My journey in AI begins with grammar. Raised in a mathematical home, I think I was discovering prime numbers when most kids learn the alphabet.
The Quick Brown, Mechanical Fox
Math seemed to make sense but English (this may be called “Letters”, “Language”, “Writing”, etc. outside the USA or UK) was frustrating due to a lack of properties such as the commutative law and order of operations, unless you count “I before E…”. Ask 1,000 children the answer to 2*3 + 4 and you should (hopefully) get the same answer. Ask the same children to describe their summer vacation and you get 1,000 unique versions.
Learning about grammar was much more comforting. Here were some rules to govern language and give it structure. Many years later, the development and subsequent popularity of Natural Language Processing (NLP) methods and tools have tightly bound mathematics and language—whether you prefer infinite series or split infinitives, you should be happy.
Language Models and LSTM
It turns out that you teach a machine to write differently than you’d teach human students in Freshman composition. If you consider language to be merely a sequence of words (with some punctuation), there is a very effective algorithm known as a “Recurrent Neural Network” that can guess what token (i.e. word) comes next by analyzing a very, very large number of sequences.
A further refinement, the “Long Short-Term Memory” (LSTM) architecture (see above), allows the machine to train itself about how much to “remember & forget” about the previous sequence when predicting the next token. An elegant outcome of this method is the ability to generate “original” output. This now-classic blog includes some background on LSTM and a repo to get you generating “brand-new” Shakespeare in minutes. (GitHub Link)
Every Good Boy Does Fine*
* This is a common mnemonic for the ascending lines on the treble clef: E-G-B-D-F.
Since language is the order of words, and LSTM can be used to teach a machine to generate sequences that seem reasonable, I wondered if similar techniques could be applied to music. The sequence here is the melody and timing (plus chords, rests, lyrics, etc.). An open-source package that provides a good introduction and a few interactive tools is Google’s Magenta.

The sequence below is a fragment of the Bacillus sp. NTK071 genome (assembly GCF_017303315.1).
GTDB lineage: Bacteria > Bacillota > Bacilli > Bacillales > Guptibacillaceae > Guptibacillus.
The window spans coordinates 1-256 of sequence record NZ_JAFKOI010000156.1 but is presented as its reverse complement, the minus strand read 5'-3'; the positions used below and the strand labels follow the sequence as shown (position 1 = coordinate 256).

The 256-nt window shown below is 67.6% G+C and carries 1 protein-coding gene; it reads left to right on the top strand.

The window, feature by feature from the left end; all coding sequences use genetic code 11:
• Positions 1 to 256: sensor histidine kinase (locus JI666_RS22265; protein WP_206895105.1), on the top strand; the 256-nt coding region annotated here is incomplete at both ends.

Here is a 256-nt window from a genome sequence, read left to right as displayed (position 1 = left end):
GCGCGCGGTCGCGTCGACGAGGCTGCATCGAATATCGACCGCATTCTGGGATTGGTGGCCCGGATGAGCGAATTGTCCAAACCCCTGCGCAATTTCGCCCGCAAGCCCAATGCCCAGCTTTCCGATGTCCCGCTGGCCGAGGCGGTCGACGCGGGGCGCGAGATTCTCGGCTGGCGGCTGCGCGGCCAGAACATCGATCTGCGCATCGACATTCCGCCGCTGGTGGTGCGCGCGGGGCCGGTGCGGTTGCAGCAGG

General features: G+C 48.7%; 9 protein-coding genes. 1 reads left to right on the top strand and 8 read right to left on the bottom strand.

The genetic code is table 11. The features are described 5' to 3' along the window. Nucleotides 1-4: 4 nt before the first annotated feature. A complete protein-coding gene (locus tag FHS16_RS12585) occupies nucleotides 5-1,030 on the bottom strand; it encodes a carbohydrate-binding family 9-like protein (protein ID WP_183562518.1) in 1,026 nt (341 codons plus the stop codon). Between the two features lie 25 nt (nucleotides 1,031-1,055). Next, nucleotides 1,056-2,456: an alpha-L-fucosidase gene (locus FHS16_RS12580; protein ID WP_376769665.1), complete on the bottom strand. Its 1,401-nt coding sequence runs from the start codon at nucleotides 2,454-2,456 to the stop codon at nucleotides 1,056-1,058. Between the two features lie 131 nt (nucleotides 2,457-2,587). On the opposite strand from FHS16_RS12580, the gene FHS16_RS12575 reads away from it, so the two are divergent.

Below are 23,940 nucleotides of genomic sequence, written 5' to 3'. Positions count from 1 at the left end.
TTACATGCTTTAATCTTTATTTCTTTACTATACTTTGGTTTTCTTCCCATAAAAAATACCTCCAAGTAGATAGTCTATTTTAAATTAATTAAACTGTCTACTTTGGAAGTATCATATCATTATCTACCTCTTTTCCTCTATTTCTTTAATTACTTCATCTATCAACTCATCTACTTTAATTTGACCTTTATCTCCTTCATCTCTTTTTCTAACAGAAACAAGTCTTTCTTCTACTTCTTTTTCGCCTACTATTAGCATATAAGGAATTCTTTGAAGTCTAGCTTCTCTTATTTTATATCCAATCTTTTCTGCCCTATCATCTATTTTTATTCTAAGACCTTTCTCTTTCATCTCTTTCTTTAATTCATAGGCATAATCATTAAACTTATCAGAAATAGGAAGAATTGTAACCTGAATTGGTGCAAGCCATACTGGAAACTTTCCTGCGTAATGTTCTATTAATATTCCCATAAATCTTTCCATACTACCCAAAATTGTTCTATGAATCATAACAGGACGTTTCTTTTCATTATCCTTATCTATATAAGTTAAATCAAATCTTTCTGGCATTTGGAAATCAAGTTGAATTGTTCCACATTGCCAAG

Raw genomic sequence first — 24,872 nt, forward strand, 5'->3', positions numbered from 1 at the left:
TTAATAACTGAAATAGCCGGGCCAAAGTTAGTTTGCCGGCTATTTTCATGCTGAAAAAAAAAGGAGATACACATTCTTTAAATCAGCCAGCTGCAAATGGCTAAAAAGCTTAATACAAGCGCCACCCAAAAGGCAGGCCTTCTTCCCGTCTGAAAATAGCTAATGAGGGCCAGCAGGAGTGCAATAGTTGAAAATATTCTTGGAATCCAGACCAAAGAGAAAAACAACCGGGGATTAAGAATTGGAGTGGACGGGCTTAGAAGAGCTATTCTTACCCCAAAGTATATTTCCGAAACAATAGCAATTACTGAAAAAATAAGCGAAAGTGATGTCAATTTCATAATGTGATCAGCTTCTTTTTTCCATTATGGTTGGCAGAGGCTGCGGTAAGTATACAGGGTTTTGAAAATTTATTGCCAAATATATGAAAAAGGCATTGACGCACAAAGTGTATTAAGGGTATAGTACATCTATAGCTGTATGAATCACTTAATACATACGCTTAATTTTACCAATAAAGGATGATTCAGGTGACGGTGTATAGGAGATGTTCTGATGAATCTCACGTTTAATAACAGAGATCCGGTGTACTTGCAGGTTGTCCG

Magenta has a demo called “Piano Genie” that turns an 8-note keyboard into a full 88-key piano experience. It uses a pair of LSTMs (pictured above) to convert the input (8-keys) into a sequence that can then be decoded into notes on the full keyboard (88-keys), thus providing a mapping that can be considered an improvisation.
The “Vanilla Ice” Turing Test
If you experimented with the links above, you may have noticed that the output might be musically correct, but chances are you won’t be whistling the melodies in the shower tomorrow. Maybe it’s not fair to compare AI compositions to the greats such as Mozart, Beethoven, etc. whose works have been appreciated and played by piano students for 200+ years (including myself).
It isn’t just computers that have trouble writing great songs. Humans do, too. We have a somewhat-derogatory name for those who manage this amazing feat only once: “one-hit wonder.” Inclusions to this category are highly subjective, but Vanilla Ice seems to earn an entry on most compilations (one hit wonders even have a dedicated day).
It seems that we’re still far off from a machine creating something artistically unique that isn’t just a dexterous arrangement of the examples it’s been presented. The implication for today’s data scientist should be that regardless of the complexity of your machine-learning models, the bright ideas still need to come from you. When a machine can compose a piece of music regarded to be better than Vanilla Ice, then it may be time to face the music…